I work my way around the pile, trimming the snow from it like fat on a ham. It will be snow-free that much sooner, I figure, and ready for me to start turning it with the warmth and renewal of spring.

My pile, shaved of its winter's burden of snow.

My pile, shaved of its winter’s burden of snow.

The winter’s snow has kept my composting muscles in shape, at least. Though I don’t get in much machine-aided exercise, all the raking, shoveling and pitching I do around the yard provides plenty of year-round cross training, especially for my arms, shoulders and core. Scooping a dense sheetcake of snow off the driveway or even raking feathery leaves across grass is a workout, one that I enjoy. There’s a simple pleasure to be had in shoveling snow, raking leaves, digging a ditch or mucking through a compost pile, a metronomic repetition of effort that results in a basic accomplishment.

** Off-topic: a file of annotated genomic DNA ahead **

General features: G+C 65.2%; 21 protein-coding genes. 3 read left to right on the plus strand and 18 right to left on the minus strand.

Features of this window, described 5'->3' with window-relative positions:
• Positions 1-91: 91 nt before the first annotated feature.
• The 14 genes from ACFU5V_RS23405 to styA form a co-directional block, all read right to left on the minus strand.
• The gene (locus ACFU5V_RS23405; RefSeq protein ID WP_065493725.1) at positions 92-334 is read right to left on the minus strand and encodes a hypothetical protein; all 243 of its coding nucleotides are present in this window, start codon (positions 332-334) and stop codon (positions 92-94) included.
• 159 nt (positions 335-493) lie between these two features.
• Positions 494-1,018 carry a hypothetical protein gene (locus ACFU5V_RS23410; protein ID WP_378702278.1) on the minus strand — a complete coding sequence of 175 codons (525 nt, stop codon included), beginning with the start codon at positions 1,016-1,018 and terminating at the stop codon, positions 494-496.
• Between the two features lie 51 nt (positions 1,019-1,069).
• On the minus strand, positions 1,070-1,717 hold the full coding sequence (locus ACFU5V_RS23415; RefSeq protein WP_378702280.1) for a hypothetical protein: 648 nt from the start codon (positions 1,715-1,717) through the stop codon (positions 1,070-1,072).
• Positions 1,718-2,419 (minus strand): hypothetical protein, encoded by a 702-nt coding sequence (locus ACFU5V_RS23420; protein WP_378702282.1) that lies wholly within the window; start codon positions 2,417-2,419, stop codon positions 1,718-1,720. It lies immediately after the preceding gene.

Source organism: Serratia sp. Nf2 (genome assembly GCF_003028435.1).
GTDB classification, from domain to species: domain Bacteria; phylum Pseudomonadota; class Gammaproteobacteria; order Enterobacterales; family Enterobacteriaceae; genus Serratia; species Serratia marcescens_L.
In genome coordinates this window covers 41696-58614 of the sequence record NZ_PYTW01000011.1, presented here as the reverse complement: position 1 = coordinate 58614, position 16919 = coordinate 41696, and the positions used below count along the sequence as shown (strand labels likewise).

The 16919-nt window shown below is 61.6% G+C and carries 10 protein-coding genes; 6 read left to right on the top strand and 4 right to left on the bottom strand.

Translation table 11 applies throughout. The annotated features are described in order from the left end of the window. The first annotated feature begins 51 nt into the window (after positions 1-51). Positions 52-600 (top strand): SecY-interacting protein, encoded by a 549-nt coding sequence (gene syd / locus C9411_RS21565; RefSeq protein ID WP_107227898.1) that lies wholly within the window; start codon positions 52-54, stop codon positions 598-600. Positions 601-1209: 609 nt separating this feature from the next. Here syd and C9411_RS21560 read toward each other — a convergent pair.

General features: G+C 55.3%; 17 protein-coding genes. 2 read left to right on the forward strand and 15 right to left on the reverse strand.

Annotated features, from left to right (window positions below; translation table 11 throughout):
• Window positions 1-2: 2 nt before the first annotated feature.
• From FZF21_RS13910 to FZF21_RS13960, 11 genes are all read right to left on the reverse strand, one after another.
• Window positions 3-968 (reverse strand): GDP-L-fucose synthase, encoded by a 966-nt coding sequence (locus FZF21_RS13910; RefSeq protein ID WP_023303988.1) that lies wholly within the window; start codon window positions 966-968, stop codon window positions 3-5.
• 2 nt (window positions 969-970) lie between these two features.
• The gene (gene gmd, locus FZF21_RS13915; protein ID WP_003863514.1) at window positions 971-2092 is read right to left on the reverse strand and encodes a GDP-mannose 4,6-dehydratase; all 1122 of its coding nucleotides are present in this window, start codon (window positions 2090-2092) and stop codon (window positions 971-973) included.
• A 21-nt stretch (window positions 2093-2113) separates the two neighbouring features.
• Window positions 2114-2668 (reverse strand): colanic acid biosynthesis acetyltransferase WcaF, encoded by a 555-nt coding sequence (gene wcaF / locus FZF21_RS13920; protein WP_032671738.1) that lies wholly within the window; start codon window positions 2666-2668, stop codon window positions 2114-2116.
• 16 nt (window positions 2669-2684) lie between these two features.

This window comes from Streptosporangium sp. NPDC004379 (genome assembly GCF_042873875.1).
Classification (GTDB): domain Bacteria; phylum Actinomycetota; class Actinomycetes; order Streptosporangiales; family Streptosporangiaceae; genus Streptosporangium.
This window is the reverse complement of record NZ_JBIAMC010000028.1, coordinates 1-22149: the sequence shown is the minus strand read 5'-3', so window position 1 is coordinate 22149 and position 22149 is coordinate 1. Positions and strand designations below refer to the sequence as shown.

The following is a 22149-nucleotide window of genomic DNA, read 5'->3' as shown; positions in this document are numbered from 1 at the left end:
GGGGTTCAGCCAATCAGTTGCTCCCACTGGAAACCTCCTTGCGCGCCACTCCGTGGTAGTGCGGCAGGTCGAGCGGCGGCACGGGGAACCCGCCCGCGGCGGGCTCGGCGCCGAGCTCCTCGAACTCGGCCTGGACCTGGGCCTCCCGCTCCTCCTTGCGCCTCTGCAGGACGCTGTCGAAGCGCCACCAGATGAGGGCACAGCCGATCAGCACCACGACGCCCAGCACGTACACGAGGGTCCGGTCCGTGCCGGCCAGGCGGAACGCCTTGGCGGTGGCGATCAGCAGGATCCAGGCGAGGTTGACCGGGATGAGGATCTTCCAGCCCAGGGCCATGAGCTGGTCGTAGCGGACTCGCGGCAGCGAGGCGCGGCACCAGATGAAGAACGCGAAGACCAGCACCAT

I read once that music conductors never suffered heart attacks – all that strenuous waving of hands and arms and batons for hours on end gave them heart muscles of Olympian gusto. Not that I’m calling myself a virtuoso with a rake and a pitchfork, but I can only hope my efforts with my backyard instruments count something for my heart health.

But I digress, as my pile often causes me to do.

My main purpose in clearing a way out toward my pile was to stash another week or so’s worth of kitchen scraps in the tool shed, joining two other bag-fuls now in cold storage.